Last year, a friend of mine wrote about the proliferation of $1 houses in Detroit. His editors weren’t convinced it was much of a story, but it was picked up by blogs all over the world, and for weeks, months afterward, his phone rang regularly with calls from potential “investors.” One gentleman called from Australia. “I don’t see how I can possibly lose,” he said. A house for a single dollar? It’s like finding gold on the ground. Ron said he tells these folks that a $1 house will require thousands in repairs, usually comes with thousands in unpaid back taxes, and frequently has judgments from the city to either improve or face court-ordered razing. Here’s one of Cleveland’s housing investors, from the Times magazine story:
So much here defies reasonableness. It’s what (city councilman Tony) Brancatelli keeps telling me. A few months ago, he met with Luis Jimenez, a train conductor from Long Beach, Calif. Jimenez had purchased a house in Brancatelli’s ward on eBay and had come to Cleveland to resolve some issues with the property. The two-story house has a long rap sheet of bad deals. Since 2001, it has been foreclosed twice and sold four times, for prices ranging from $87,000 to $1,500. Jimenez bought it for $4,000. When Jimenez arrived in Cleveland, he learned that the house had been vacant for two years; scavengers had torn apart the walls to get the copper piping, ripped the sinks from the walls and removed the boiler from the basement. He also learned that the city had condemned the house and would now charge him to demolish it. Brancatelli asked Jimenez, What were you thinking, buying a house unseen, from 2,000 miles away? “It was cheap,” Jimenez shrugged. He didn’t want to walk away from the house, but he didn’t have the money to renovate. The property remains an eyesore.
And so we come to the next chapter in the decline: The arrival of the flippers, the would-be landlords, the investors. The AP story is hopeful, but points out how many of these people aren’t even Americans. Like Ron’s Australian caller, they don’t see how they can lose:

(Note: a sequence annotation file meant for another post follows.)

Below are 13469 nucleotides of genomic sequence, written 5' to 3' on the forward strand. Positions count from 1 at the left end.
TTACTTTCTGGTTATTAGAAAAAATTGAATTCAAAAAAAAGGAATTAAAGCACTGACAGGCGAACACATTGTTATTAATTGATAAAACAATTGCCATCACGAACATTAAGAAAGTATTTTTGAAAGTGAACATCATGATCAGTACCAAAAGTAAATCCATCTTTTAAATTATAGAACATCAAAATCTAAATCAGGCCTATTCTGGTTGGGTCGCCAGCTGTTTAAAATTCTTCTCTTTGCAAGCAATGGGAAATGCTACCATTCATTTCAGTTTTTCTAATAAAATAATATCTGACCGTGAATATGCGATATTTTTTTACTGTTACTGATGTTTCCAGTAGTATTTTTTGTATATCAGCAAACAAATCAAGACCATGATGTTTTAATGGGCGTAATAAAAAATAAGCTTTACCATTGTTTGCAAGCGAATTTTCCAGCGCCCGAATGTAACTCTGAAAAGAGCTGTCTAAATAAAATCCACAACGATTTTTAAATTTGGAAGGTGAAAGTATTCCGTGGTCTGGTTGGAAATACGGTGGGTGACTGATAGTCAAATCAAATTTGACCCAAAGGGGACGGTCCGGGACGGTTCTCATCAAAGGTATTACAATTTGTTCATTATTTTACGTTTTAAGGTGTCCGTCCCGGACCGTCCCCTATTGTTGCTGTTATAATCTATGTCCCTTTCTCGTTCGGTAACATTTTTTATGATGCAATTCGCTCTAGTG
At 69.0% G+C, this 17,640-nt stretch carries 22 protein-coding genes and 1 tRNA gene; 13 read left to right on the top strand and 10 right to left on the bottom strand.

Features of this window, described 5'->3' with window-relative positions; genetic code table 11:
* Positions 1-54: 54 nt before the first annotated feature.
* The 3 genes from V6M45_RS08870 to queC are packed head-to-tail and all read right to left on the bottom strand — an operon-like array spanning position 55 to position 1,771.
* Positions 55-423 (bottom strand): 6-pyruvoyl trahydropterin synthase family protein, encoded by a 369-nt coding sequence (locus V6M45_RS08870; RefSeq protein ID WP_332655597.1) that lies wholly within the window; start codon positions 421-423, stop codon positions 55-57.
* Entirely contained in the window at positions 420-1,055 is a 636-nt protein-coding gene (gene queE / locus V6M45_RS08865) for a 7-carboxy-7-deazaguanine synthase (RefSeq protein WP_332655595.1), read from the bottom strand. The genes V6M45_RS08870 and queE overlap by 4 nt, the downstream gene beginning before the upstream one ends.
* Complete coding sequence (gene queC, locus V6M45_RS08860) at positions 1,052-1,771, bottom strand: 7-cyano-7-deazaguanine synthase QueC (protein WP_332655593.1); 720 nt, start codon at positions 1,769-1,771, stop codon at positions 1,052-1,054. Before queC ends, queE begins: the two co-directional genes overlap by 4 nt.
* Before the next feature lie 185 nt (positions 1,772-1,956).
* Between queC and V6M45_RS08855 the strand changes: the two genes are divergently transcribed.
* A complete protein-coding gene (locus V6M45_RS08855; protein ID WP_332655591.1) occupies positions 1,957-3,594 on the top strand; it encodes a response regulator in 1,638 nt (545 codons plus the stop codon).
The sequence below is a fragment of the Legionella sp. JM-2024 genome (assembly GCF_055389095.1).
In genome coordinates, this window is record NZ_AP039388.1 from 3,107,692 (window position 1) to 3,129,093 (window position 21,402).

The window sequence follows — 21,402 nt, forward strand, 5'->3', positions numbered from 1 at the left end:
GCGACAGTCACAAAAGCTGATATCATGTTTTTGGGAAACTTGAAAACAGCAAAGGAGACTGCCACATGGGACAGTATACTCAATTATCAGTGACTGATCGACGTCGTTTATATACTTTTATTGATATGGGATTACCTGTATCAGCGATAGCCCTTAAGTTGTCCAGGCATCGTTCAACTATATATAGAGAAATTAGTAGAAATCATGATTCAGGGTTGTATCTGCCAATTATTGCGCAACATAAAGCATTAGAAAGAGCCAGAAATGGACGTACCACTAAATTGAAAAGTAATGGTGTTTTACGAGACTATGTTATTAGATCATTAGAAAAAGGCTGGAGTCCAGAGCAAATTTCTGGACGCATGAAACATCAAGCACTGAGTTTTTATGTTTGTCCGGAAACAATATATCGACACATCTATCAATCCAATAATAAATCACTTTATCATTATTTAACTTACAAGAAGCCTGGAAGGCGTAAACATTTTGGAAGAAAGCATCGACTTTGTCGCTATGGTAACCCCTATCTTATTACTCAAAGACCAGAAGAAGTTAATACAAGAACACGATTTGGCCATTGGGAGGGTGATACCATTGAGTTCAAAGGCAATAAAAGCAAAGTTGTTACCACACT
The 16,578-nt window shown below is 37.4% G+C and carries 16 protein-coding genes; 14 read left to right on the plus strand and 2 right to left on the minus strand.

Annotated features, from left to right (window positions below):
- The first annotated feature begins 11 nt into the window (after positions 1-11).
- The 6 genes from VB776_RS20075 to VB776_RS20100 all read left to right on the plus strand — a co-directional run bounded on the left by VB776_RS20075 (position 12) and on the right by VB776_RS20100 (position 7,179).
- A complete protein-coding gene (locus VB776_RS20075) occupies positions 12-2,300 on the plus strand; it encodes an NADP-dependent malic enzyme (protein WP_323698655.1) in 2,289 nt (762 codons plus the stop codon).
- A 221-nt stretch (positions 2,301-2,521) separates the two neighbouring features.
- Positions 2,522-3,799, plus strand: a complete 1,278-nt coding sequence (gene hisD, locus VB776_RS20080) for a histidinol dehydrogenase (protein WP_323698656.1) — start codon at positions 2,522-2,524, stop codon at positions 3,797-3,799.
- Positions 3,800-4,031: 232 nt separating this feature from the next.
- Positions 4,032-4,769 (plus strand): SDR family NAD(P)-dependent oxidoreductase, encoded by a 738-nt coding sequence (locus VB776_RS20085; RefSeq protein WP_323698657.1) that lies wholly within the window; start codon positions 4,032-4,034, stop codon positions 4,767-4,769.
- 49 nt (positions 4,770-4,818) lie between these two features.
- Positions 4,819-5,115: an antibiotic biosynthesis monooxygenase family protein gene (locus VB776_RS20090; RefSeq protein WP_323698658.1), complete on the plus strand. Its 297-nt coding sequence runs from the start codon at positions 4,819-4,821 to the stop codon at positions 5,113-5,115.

“Do the math, you can buy and rehab a home for $20,000, then rent for $900 a month,” he said. “Three to four months of the year, rent is going to pay the taxes.”
The person doing the math is from England, who thought “it would be quite good fun to have a look,” and ended up buying six houses, with plans for “many more.” Well, I wish him luck. The story points out he’s not buying the $1 OVV’s, but decent places in still-stable neighborhoods. However, it’s hard to keep an eye on a real-estate empire from across the pond, and I think he may be overestimating the rental market in a metro area about to lose not just its biggest employer, but its bedrock industry. I heard an estimate over the weekend that if GM and Chrysler go under, we can expect a 25 percent unemployment rate in Michigan. Which officially clears the betting table, I’d say. I don’t see how he can possibly lose.
Come the apocalypse, I’m moving to the Upper Peninsula, where I will bitch about winter eight months out of the year, instead of my customary five.
Anyway, there’s your official Depressing Modern Life update. How about some grim humor?
Alcohol: Cause of, and solution to, all of life’s problems. Especially when combined with firearms.
And now, felled as I was by the grippe this weekend, I’m going to bed for a brief spell. Carry on in my (koff, croak) absence.